A Different Kind of Trail
Blazing a path through the skyscrapers of downtown Chicago.
When you think of radio control crawling, the first things that might come to mind are powerful rigs, treacherous waterways, rugged terrain to navigate, and blazing trails among the trees. These are the obvious answers. The not-so-obvious answers? Navy Pier, Montrose Beach, and the Chicago Theatre.
Words Sean McDevitt | Photos Rory Schweighart
Urban crawling is not for the faint of heart. Those who can tackle a muddy hill may think twice about taking on the sidewalks and alleyways of a typical city. One such group enjoys the urban challenge and puts their rigs through an obstacle course that includes more than your local neighborhood woodland.
“Urban crawling is not for the faint of heart.”
Tito Rivera has been driving radio control since he was a little kid. In high school, he got his first hobby grade vehicle, and from there, it didn’t take him long to find crawling. The next step was learning about radio control crawling by working part-time at his nearby Hobbytown USA. The real turning point was when his girlfriend bought him tickets to Axialfest in California in 2019.
“That put the nail into it,” said Rivera. “It sealed the deal. I fell in love with the atmosphere out there. The people and the community are so loving and friendly. So, yeah, I fell in love in 2019 in California and just started from there.”
Rivera would crawl every Sunday morning before the rest of his family would wake up. Of course, crawling is more fun with more friends, so River started telling customers about his early morning drives and inviting them out. Each weekend the group grew larger. Today this group, known as the Trail Turtles, heads out to find the best creeks, rocks, and trails. And, occasionally, the hottest spots in downtown Chicago.
“Anywhere you drive in the city you get everybody's attention,” said Rivera. “Being able to take something that you love on the trail with you into the city, but like as your little buddy or your little partner is exciting. It was amazing. Not just the attention, but when I crawl, I forget about all the negatives. It just seems like all I’m worried about is where I’m putting my tire next. And that just does it for me. It does it for a lot of people.”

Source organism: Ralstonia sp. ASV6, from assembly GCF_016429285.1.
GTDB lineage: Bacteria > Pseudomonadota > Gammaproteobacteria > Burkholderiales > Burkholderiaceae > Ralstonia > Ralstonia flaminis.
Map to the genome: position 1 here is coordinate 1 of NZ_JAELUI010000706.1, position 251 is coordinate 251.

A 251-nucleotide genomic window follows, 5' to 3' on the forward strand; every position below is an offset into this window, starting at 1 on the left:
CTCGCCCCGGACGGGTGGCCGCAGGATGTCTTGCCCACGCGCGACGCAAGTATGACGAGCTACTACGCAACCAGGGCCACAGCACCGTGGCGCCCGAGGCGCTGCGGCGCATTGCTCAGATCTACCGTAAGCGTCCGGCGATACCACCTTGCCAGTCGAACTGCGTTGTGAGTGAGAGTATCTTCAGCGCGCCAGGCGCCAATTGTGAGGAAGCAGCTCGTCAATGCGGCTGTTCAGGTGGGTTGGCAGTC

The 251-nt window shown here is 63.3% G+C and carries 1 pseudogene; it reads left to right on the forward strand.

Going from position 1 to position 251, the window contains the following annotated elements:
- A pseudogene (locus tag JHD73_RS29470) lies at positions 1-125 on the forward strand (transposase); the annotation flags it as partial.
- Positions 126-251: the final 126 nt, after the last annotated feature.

“I forget about all the negatives. It just seems like all I’m worried about is where I’m putting my tire next.”
Along with steep stairs and bemused pedestrians, the Trail Turtles also face an obstacle not usually found in nearby woods: the police.
Rivera said, “I turned the corner, not even five minutes into our run, and the police stopped us. The officer rolled down his window, and I was like, this can go one of two ways. The officer said, ‘That is so cool.’ I just started talking to him about it.”
Soon one of Chicago’s finest was taking the crawler for a spin himself. River answered many questions, and soon he expected the officer to be visiting him at Hobbytown to pick up a trail runner of his own. “Of course, he liked it a lot. I think where the real joy comes from is showing people what we do. And not only teach them about it but what it's all about.”
Taking their crawlers to the streets is not uncommon for the Trail Turtles. The goal is to pick up new crawling locations with the city as the backdrop.
“Just finding anything around the city that you can crawl is exciting,” said Rivera. “I love the iconic locations, but we also try to find rock formations, little creeks, and hills. We take what we love from the trail out into the open world.”
“I love the iconic locations, but we also try to find rock formations, little creeks, and hills.”
His favorite spot in Chicago is La Rabida Beachfront.
Rivera said, “I never really checked its history, but the area used to be huge concrete slabs. Over time, waves and whatnot have eroded it, and it's made for nice scale concrete hills with big craters in the ground. It's one solid area instead of hitting an actual trail. It brings everybody together.”
The Trail Turtles make urban crawling a regular thing in their group. They may go out into the suburbs and look for new trails, but the concrete jungle has a considerable appeal. More importantly, the community and the comradery drive this group of enthusiasts.
“Crawling is just fabulous,” said Rivera. “The best part about it is, you're not competing. Everybody shares what they're running and what they're doing, and it's not drag racing where it's a secret what's under the hood. Everybody's together in trying to help one another. There’s just so much love and positivity out there.”